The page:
Joseph was a well-known character, and as recently as 2005 was still remembered by some old locals, driving a horse and trap, white beard flowing in the breeze. He had the reputation of being a firm but fair employer: he refused to join a lock-out by chair manufacturers in High Wycombe in 1913 when their workers were demanding higher wages.

My maternal great grandmother, wife of Thomas Pursey, tenant of ‘The Plough’ in Winchmore Hill, overheard his workers discussing him in the bar ‘That Joe Hatch, ‘e might be ‘ard, but ‘e be a just b****r’.’ There was one occasion when he had toothache and he told one of his workers to knock out the tooth using a chair spindle. When the worker demurred, Joe threatened to sack him.

Third generation

Joseph died in 1943, but sometime in the 1930s he passed the chairmaking business to his two eldest sons, Joseph David and Frederick. Frederick died in 1938.

Joseph David Hatch, my grandfather, was born in 1874, probably at Hollandsdean, for in the 1881 census he was listed as living with his parents in Whielden Lane. He left school aged 11, and then accompanied his father’s workers delivering chairs by horse and cart to London, and sometimes as far afield as the south coast and Manchester.

In 1903 he married Kate Pursey, daughter of Thomas Pursey, licensee of The Plough in Winchmore Hill. Three generations of Purseys were licensees of the pub between the 1870s and 1953. Many members of the Pursey family were also chairmakers and intermarried with the Hatch family over several generations.

The early years of Joseph David’s marriage to Kate were spent at ‘Hope Cottage’ near Amersham station. His role at the time was to market the company’s chairs In London, and he travelled there by train.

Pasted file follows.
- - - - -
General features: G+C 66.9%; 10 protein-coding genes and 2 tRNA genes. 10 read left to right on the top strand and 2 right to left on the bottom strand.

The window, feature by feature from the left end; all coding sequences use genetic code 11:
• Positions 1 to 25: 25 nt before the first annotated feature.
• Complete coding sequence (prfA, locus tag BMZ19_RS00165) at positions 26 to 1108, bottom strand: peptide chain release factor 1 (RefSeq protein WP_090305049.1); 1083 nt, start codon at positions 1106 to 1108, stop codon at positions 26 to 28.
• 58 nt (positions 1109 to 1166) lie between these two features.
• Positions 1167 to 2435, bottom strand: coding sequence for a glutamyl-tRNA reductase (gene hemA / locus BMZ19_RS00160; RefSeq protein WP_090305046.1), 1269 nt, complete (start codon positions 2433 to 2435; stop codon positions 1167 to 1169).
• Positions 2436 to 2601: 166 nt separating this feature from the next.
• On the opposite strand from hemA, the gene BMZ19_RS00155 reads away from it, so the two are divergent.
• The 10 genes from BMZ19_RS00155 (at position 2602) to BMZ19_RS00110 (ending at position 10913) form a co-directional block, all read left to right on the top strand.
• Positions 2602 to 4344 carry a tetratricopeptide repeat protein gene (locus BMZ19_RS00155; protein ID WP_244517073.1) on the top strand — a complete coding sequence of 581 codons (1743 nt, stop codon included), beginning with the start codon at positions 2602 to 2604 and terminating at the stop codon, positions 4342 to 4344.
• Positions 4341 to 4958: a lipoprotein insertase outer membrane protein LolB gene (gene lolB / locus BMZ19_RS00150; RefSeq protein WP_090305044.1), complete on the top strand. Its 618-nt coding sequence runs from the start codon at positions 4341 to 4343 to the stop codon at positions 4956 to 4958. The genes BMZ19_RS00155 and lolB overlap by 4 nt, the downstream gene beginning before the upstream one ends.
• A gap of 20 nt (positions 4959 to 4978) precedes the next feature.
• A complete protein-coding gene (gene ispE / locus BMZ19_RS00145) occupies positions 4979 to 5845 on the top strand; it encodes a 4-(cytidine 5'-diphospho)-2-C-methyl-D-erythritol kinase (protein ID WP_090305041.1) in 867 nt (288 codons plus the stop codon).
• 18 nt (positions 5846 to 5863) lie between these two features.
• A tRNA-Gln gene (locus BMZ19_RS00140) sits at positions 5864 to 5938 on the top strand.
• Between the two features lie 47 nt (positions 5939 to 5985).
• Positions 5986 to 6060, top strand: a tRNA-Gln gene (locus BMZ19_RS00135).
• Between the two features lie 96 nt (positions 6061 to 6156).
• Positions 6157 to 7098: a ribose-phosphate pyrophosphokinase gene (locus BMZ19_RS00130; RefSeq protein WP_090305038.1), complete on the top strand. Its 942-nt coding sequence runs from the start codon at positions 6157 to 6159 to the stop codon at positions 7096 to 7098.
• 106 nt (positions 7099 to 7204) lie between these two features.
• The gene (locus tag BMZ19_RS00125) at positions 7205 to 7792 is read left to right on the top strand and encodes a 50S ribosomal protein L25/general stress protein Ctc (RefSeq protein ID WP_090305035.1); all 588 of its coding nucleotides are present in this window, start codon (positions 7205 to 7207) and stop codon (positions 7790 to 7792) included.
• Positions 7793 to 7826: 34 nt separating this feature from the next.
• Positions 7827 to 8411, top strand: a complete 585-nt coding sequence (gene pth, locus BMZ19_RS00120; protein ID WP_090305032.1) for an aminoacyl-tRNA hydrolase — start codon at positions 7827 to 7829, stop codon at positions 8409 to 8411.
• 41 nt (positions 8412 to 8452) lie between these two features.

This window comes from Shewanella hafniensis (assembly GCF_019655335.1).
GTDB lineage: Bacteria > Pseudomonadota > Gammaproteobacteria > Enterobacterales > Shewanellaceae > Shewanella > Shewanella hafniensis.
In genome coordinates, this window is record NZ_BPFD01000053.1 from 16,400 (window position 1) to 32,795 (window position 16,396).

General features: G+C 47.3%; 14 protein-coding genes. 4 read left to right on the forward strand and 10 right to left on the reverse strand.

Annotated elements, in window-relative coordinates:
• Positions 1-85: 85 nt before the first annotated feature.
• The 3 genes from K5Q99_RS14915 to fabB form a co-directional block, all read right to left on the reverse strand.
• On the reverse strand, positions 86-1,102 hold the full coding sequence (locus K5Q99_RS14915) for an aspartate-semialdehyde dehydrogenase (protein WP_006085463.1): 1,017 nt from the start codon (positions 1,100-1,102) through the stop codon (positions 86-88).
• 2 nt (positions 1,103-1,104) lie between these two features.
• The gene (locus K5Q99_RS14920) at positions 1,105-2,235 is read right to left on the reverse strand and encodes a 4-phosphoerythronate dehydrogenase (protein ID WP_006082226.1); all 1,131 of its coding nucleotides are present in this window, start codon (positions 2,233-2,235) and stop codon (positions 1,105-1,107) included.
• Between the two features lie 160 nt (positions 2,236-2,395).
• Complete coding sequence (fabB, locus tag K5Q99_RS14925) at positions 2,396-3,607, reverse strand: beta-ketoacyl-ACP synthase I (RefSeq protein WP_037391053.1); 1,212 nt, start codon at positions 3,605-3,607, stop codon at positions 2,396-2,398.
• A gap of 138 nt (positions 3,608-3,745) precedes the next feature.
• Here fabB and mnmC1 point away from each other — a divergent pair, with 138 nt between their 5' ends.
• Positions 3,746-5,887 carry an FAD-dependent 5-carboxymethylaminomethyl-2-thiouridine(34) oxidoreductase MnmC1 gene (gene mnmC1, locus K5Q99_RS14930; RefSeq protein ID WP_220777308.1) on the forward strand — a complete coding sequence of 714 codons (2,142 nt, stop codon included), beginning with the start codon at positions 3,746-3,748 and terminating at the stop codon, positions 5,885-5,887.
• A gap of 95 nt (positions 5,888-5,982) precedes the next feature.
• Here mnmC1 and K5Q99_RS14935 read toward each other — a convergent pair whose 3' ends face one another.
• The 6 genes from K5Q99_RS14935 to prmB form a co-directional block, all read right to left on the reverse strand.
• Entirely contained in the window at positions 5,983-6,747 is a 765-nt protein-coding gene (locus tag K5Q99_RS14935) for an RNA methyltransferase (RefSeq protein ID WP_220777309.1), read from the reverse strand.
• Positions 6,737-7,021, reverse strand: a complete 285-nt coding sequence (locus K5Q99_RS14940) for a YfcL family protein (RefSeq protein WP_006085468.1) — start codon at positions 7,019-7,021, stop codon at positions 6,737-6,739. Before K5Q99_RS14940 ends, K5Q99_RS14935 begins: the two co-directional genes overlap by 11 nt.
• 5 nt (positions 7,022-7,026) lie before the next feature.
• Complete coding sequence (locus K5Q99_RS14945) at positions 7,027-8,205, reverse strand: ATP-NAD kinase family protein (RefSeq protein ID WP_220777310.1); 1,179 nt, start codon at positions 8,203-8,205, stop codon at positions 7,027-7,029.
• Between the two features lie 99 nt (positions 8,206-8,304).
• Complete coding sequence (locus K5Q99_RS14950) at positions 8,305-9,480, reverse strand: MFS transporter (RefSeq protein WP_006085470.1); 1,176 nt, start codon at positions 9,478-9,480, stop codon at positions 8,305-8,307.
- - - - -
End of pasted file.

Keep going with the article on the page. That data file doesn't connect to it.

Sometime between 1907 and 1911 the family moved to Coleshill to live in one of a pair of Victorian Cottages near the windmill called ‘Clivia Villas’. It was here that my mother was born in 1913. It has since been converted into a single dwelling called ‘Hill Cottage’.

He then purchased two cottages opposite the church which he converted into a single dwelling which he named ‘Moorwood’. My mother can remember as a child running from Moorwood through the fields on the path that led down to the Queens Head and then on to the chair factory, and the adders that used to sleep in the piles of sawdust in the factory yard.

By the 1930s foreign timber imports began to reduce the need for Chiltern beechwood and the rural chair factories began to decline. Joseph David wound up the company and sold the factory buildings to a timber merchant at the start of the Second World War. The buildings (which I can remember as a child) were destroyed by fire in the early 1950s.


As one grows older, one’s ancestors and the landscape they helped shape begin to have great resonance. When I revisit the Chilterns, I sometimes pay homage to the houses where my forebears were born or died, and to the tombstones under which they are buried. But a strange sensation occurs when passing the former picnic site at Whielden Gate, knowing that two of my ancestors were born and worked where a thicket of young trees now grow.


The research for this article was undertaken for the Woodlanders’ Lives and Landscapes project, which is part of the Chalk, Cherries and Chairs Landscape Partnership running in the Central Chilterns, funded by the National Heritage Lottery Fund. Visit www.chilternsaonb.org/woodlanders-lives.html for more information.